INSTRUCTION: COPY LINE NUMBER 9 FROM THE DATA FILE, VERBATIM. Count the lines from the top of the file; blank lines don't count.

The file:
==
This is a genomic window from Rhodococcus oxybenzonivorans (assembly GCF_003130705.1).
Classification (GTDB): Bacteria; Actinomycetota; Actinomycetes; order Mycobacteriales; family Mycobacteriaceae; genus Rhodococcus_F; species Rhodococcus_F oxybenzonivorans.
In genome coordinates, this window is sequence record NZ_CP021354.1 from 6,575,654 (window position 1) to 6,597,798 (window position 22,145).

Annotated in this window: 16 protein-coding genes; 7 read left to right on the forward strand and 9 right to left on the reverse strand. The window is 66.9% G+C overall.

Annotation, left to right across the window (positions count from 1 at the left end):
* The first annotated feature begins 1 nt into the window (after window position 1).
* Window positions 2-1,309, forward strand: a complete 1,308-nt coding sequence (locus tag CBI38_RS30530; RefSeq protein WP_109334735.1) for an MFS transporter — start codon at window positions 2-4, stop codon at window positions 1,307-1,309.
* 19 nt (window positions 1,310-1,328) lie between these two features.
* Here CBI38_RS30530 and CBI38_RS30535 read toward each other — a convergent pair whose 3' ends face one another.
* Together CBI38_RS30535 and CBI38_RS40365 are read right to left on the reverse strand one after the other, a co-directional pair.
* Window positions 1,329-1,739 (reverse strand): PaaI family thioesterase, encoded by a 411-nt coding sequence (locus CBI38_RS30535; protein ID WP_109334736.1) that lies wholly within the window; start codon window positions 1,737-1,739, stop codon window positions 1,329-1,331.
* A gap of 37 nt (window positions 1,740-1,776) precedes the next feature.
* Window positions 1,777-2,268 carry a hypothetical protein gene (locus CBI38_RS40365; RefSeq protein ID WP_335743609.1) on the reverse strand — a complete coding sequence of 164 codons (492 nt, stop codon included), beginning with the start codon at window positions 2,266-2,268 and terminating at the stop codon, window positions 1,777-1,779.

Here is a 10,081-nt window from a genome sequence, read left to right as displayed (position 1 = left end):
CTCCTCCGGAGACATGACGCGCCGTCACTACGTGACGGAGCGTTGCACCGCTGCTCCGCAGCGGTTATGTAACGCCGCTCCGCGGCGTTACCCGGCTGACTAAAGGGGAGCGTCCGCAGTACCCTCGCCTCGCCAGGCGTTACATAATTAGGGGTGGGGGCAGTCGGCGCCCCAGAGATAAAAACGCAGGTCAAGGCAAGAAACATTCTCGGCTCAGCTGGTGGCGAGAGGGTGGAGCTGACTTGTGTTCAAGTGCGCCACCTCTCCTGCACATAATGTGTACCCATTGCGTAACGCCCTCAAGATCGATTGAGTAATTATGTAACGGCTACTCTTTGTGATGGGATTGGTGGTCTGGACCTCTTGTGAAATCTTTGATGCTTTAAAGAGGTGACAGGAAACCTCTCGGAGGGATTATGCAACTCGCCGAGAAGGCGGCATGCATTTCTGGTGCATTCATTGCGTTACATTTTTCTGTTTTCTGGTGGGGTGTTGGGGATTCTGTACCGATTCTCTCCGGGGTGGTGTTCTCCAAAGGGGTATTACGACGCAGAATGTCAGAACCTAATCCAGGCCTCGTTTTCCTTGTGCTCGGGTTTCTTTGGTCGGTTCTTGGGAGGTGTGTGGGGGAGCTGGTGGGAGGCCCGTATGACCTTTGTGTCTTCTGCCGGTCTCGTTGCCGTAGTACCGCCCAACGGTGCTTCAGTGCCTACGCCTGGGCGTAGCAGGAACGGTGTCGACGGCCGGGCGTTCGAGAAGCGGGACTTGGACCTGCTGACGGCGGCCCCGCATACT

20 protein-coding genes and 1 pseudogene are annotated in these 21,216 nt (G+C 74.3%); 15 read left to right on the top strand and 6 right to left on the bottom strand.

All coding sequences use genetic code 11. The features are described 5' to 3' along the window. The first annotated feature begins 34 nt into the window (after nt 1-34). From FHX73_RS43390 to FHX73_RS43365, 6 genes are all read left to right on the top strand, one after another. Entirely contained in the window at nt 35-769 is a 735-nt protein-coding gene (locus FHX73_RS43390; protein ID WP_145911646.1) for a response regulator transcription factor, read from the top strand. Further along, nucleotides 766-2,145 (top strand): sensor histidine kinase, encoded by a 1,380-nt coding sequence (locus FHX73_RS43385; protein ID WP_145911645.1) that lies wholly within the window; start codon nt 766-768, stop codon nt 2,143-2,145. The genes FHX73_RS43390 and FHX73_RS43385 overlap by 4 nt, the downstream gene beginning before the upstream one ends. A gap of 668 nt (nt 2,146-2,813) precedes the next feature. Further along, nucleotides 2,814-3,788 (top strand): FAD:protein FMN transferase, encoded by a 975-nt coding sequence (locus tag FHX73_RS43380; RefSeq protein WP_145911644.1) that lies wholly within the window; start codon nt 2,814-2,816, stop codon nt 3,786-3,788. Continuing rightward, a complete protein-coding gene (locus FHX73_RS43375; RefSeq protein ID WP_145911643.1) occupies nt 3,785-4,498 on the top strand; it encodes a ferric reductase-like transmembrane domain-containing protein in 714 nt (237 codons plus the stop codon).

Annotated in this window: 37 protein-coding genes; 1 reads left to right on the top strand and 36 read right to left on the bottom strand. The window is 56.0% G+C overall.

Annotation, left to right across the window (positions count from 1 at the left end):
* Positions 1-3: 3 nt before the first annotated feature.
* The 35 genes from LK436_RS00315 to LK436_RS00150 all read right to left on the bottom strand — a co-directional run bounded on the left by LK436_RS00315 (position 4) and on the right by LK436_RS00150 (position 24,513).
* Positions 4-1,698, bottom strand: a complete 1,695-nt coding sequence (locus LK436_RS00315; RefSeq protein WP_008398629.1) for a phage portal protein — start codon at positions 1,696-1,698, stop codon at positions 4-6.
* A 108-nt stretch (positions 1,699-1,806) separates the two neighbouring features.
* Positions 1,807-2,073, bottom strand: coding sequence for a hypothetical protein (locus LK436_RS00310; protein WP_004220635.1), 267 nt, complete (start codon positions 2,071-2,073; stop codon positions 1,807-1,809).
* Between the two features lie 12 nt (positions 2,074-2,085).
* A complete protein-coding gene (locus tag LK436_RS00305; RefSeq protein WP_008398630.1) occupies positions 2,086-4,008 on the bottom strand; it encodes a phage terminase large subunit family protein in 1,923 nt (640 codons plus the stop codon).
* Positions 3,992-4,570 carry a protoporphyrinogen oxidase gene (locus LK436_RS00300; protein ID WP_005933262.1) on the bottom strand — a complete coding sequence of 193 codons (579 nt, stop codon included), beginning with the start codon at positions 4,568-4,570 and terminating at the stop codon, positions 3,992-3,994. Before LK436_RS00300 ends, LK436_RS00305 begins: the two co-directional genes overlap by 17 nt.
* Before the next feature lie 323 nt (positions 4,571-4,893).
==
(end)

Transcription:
* Here CBI38_RS30530 and CBI38_RS30535 read toward each other — a convergent pair whose 3' ends face one another.